• Linux and the x86 already do very well on the Intel based workstations that SGI sells now. That and on to your two other points if Apache is not enterprise-class what is? and since when is the Linux kernel "minimalist" have you looked at the feature list? or more likely are you just a stupid troll?
  • they do a better job with these then with the Intel based workstations they sell now. Which while pretty sweet machines when they are working tend to break (hardware) *much* more often than they should. What I would really like to see is a port of Linux to the MIPS based machines though. If SGI tweaked it all out that would be sweet.
  • Only if they distribute it ,selling machines with the code installed on it would count, besides SGI has shown many times that they get the GPL and like it. Look at the code that until recently they where sending back to the Apache project. You won't be able to afford one of these for awhile if you can't afford it now. The Octane under my desk still costs in the 10s of thousands of dollars range.
  • Link please cause I've spent lots of time looking for it and can not find it.
  • I asked this of our rep a few months ago, asking about the port work of Linux to Mips. What he said was that Irix has a buch of special magic going on in conjunction with the Mips CPU. i.e. make sure code gets to the cpu through at the same time, special read ahead things, tweaks with the bus and cpu, etc. to put them into a Linux system would fundamentaly change how things are currently done in most of the kernel . Think how hard they've been trying just to get big memory support into the kernel, could you imaging trying to get a completely different core change that would only help Mips cpu's.

    They are doing porting work, and Linux is running on Mips currently (so is NetBSD), but the special performance enhancements aren't in the kernel. Currently running Irix on a Mips Origin will be much faster than with Linux, but on the smaller workstations O2, Indigo II, etc. Linux will be faster (for non gui work) because it's so light-weight.

    Don't plan on getting a speedy Linux on your Onyx, Origin systems anytime soon, unless you want to take a big performance cut.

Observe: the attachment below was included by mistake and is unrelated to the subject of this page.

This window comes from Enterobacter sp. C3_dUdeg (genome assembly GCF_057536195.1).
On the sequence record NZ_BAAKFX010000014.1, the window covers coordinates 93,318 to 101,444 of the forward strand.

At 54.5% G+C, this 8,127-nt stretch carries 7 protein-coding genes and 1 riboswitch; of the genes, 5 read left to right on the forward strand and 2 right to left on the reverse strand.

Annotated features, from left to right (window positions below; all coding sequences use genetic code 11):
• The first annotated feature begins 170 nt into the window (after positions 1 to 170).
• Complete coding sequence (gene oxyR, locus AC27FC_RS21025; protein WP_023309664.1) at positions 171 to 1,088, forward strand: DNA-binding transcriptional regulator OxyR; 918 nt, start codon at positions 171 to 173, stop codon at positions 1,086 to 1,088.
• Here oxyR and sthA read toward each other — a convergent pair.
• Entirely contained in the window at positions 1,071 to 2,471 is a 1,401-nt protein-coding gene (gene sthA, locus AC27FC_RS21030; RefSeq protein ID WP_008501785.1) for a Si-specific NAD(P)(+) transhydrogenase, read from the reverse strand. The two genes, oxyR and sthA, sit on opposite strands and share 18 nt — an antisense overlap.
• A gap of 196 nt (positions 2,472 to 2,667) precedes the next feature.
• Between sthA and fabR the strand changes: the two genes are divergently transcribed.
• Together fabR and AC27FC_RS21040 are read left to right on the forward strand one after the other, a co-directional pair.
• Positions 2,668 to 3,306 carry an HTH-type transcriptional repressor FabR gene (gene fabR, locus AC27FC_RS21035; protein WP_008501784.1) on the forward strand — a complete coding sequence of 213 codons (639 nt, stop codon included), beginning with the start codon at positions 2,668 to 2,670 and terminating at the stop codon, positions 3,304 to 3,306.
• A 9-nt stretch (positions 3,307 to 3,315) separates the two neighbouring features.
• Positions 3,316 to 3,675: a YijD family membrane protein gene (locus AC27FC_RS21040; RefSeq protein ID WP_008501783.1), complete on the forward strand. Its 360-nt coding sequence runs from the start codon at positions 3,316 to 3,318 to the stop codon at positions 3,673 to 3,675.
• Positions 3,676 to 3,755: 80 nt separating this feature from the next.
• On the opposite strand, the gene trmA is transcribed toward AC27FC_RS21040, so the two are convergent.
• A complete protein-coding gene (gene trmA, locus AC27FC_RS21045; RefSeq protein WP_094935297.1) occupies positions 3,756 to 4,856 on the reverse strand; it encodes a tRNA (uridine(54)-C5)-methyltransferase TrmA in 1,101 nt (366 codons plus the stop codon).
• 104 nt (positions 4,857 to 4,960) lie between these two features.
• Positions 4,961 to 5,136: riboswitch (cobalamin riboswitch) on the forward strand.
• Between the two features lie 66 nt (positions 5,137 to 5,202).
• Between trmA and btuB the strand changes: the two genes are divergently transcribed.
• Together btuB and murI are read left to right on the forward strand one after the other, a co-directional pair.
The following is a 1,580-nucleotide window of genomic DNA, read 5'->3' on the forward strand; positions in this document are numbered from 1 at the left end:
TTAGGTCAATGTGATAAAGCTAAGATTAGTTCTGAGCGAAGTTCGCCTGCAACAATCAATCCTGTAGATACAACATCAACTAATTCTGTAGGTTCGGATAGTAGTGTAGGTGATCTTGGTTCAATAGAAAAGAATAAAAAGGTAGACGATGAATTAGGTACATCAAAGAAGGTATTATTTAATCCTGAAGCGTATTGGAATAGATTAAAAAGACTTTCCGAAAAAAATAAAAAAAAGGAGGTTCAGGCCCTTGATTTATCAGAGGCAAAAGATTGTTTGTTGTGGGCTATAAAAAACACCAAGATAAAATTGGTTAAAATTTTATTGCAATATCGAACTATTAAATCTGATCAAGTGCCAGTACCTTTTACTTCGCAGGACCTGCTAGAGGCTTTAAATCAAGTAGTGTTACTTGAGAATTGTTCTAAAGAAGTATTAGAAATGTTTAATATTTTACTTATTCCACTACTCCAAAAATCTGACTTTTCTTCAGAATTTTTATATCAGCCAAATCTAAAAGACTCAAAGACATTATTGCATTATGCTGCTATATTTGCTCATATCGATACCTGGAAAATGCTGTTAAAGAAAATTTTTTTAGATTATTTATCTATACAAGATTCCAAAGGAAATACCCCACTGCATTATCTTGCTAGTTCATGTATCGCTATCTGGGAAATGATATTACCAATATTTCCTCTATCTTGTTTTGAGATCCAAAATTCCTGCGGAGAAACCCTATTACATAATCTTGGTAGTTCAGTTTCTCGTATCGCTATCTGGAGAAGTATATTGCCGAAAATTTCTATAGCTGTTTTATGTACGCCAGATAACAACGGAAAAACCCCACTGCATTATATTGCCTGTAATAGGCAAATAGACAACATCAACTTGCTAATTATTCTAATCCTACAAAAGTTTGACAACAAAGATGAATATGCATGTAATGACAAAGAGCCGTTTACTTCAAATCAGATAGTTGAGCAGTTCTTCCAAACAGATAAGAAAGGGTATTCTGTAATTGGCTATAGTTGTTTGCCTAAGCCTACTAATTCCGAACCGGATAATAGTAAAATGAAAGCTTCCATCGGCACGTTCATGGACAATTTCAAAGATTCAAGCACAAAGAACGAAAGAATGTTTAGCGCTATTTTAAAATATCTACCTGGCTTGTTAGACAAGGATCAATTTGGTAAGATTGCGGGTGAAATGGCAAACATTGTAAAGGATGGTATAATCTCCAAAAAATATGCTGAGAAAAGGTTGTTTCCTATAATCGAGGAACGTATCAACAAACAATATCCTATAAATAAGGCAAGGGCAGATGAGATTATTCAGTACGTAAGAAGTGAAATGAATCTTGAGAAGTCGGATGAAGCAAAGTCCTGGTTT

• SGI's daftness is beginning to be offensive. Linux fails pimping pixels on IA32 to WindowsNT, where Linux would claim to be a better OS. Now we have a 64bit proc and a 64bit OS, written by the Linux people, and we have Win2k for 64 bit procs. I'm betting Win2k will pimp pixels faster. SGI will always fail on a platform that is not IRIX, and is not proprietary, because you can get anything other than both of those for less.
    --
  • This is freakin' awesome! 64 bit architecture getting major support on Linux. It will be nice to have this help from people in making the transition to 64 bits, if they stick with it.
  • SGI has not decided as yet on the name for the new product line.

    Maybe they should have a contest, with a free one to whomever comes up with the best name? Here are my suggestions for an "Origin" box running "Linux":

    • Penguingin
    • Linigin
    • Orinux
    • Linorgin
    • Orux
    • Luxorgin

    We could have a lot of fun with this... Any other ideas?

  • Origin 3000 series will be IA-64 based when Intel gets off their lazy distended fat asses and releases their 64 bit chips. So this is in effect vaporware until intel can meet production. I can't get all too jizzed up because of that.

    Merced hotter, harder slower [theregister.co.uk]

    5: Intel's Itanium chips: Two years ago Intel said it would have powerful new 64-bit chips for workstations and servers out by the summer of 2000. But delivery of Itanium (also known as IA-64 and Merced) has been pushed back so consistently, the Register is calling it Intel's "Itanic."

    from wired's article Vaporware 2000 [wired.com]

  • ...about as good an idea as changing your logo from an awesome three-dimensional cube, to some lame initials.

    I realize you Linux fans are happy... but we SGI fans are crying right now!


  • The Register [theregister.co.uk] had it best, though it applies to the CPU itself: Itanic.

    (end comment) */ }

  • veryevilone,

    First of all, I used Irix as the primary OS doing research for almost 4 years. The machine was (and is) a Powerchallenge 8000 running 5 CPUs.

    Irix is a good operating system, certainly, and stable, and relatively well supported. I would say that besides GL hardware related things, it's slightly nicer that the large commercial Linux distributions. Linux distributions are growing so fast that things are not necessarily thought out completely.